For the week ending 3 October 2015 / 20 Tishri 5776

Nazir 44 - 50

by Rabbi Mendel Weinbach zt'l
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  • Differences between the nazarite prohibitions re wine, haircut and contact with dead
  • The haircut and sacrifices of the nazir who became ritually impure through contact with dead
  • The haircut and sacrifices of the nazir who has successfully completed his period of nezirut
  • What happens to the cut hair in each of the above cases
  • The kohen's share of the nazir's sacrifice
  • When the nazir becomes free to drink wine
  • When the nazir's sacrifices prove to be invalid
  • Contact with the dead in midst of sacrificial process
  • When a nazir and a kohen gadol come upon a met mitzvah
  • The different levels of sanctity in the hierarchy of the kohanim
  • The universal suspension of sanctity for the sake of the met mitzvah
  • What constitutes contact with the dead for interruption of his nezirut
  • Rabbi Yehuda and the disciples of Rabbi Meir
  • Status of decayed flesh of man or animal in regard to ritual impurity

A Puzzling Declaration

  • Nazir 49b

When Rabbi Meir passed away the collegial Sage who regularly disputed his rulings, Rabbi Yehuda, was greatly concerned that he would come under attack from his colleague's disciples. He therefore urged his own disciples to prevent them from attending his Torah dissertations lest they attempt to challenge him just for the sake of proving him incorrect.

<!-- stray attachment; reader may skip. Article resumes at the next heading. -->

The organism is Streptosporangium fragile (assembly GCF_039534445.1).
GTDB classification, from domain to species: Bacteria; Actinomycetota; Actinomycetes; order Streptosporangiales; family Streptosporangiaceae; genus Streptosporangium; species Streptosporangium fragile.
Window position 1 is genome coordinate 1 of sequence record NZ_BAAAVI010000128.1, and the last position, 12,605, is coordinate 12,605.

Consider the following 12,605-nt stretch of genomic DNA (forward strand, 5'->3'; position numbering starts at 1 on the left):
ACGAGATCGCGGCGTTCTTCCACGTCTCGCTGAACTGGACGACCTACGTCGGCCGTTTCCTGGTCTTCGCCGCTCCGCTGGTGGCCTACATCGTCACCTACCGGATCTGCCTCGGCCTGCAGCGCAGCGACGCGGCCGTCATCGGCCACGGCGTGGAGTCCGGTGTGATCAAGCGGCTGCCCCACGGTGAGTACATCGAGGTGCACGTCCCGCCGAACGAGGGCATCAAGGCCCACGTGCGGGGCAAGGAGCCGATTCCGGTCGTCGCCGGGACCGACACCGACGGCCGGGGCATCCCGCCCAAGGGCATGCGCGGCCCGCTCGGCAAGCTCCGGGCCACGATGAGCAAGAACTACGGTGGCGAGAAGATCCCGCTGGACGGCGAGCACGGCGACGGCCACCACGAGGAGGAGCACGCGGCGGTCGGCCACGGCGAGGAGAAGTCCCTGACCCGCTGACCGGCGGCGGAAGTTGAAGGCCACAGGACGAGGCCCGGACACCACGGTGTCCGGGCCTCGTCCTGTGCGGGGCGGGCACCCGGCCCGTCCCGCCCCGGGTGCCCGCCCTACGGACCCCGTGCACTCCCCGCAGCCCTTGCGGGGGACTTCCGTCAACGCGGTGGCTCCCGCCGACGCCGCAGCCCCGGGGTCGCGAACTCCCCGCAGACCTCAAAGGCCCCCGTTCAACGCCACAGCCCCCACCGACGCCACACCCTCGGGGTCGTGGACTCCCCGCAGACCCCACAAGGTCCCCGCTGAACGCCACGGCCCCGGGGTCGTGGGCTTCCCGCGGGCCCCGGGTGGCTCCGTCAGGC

One of Rabbi Meir's disciples, the Sage Sumchus, somehow forced his way in and did challenge something that Rabbi Yehuda said. In our gemara it was in connection with Rabbi Meir's statement about a nazir's contact with the dead. In the Mesechta Kiddushin (52b) the challenge was regarding a statement by Rabbi Meir about a kohen using the flesh of a sacrifice to make kiddushin.

In both of these cases Rabbi Yehuda became angry at his disciples for permitting the challenger to enter and he summarily dismissed the challenges. One of the disciples, Rabbi Yossi, then made this puzzling declaration: "People will say: Meir is dead, Yehuda is angry and Yossi is silent — what will happen to the Torah!" He then proceeded to show why the challenges of Sumchuswere indeed valid.

Maharsha (Kiddushin) explains that Rabbi Yossi's comment about Rabbi Yehuda's anger was intended to express his feeling that perhaps the master had erred as a result of becoming angry and that there was an urgent need for him to correct the situation for the sake of Torah truth.

What the Sages Say

"People will say: 'Meir is dead, Yehuda is angry and Yossi is silent – what will happen to the Torah!'"

  • Rabbi Yossi - Nazir 50a

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